For example, the national organization AIDS Emergency Fund receives a middling rating from Charity Navigator, a nonprofit organization that grades charities based on fundraising efficiency, spending on programs and other measures of generosity, in part because it puts 81.9% toward programs. In contrast, a top-rated local organization with a similar mission, AIDS Foundation Houston, spends 86.8% on programs – a difference which means an extra $4.90 for every $100 donated gets passed on to the organization’s clients.
Of course, there are many other reasons beyond efficiency for giving locally, especially during difficult economic times, and Grant cites several of them. For one thing, it is easier to see your charitable gift in action. You can visit the organizations that you support and even roll up your sleeves and volunteer.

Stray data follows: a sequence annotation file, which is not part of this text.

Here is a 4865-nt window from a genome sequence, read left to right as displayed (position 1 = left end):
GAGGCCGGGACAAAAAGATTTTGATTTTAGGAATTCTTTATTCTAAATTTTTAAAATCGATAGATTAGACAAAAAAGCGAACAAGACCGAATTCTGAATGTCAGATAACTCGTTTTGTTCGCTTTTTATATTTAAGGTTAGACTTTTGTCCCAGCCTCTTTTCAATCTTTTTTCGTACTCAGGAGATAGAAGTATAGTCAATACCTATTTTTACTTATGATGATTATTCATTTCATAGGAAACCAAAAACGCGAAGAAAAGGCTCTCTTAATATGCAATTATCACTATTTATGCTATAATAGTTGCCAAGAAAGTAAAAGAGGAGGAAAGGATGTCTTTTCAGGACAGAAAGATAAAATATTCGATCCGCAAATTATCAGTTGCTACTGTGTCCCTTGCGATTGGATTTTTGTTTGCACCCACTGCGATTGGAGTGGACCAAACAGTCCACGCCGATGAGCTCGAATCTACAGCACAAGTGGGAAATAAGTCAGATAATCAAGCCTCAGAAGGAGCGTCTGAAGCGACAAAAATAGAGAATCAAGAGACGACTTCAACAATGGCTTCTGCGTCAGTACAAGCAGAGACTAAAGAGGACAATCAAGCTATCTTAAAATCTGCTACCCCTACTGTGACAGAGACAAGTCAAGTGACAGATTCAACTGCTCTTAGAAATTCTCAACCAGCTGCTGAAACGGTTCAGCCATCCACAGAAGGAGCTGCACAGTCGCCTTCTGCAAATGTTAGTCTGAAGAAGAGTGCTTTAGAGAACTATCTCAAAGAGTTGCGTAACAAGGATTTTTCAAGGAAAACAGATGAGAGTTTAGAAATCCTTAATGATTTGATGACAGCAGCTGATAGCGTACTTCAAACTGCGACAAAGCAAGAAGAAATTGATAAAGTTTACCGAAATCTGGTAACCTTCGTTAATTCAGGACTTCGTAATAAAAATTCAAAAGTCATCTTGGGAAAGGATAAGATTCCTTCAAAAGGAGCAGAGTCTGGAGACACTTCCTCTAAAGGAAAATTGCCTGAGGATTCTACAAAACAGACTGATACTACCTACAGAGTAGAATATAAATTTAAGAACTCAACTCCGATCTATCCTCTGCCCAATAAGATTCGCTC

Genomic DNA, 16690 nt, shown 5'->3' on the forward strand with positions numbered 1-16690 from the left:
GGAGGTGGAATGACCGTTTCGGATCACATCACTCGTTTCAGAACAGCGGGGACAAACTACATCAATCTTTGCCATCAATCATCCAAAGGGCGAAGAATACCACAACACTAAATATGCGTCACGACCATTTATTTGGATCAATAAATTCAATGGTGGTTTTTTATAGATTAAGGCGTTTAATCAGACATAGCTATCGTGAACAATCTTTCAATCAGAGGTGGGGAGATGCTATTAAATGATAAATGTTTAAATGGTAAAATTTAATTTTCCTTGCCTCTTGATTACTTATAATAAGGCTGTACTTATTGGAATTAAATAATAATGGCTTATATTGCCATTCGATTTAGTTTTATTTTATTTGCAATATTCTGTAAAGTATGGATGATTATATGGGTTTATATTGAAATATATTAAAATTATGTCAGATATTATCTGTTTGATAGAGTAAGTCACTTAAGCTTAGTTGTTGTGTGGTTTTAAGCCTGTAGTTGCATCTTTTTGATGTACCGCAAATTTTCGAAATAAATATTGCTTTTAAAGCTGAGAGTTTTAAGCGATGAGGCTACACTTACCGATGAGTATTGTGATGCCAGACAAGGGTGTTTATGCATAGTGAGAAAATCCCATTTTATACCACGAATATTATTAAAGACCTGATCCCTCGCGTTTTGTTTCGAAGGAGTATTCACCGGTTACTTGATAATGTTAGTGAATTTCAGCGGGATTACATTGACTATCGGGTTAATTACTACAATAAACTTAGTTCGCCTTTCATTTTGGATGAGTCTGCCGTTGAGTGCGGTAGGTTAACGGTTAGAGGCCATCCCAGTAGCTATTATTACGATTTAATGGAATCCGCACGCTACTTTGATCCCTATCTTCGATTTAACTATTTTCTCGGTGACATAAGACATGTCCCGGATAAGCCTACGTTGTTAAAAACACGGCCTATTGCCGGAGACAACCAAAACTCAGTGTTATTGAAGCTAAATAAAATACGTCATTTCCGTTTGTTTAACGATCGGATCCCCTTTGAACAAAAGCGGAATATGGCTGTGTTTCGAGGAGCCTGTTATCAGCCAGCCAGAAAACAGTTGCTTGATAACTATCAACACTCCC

Local organizations are often run by neighbors, co-workers, or family friends. Local charities also often provide basic services that may be overlooked by national organizations. They have local knowledge that brand-named organizations often lack and can direct services and relief more effectively. They often know where the greatest needs are and how best to serve them.
Check out Grant's full article here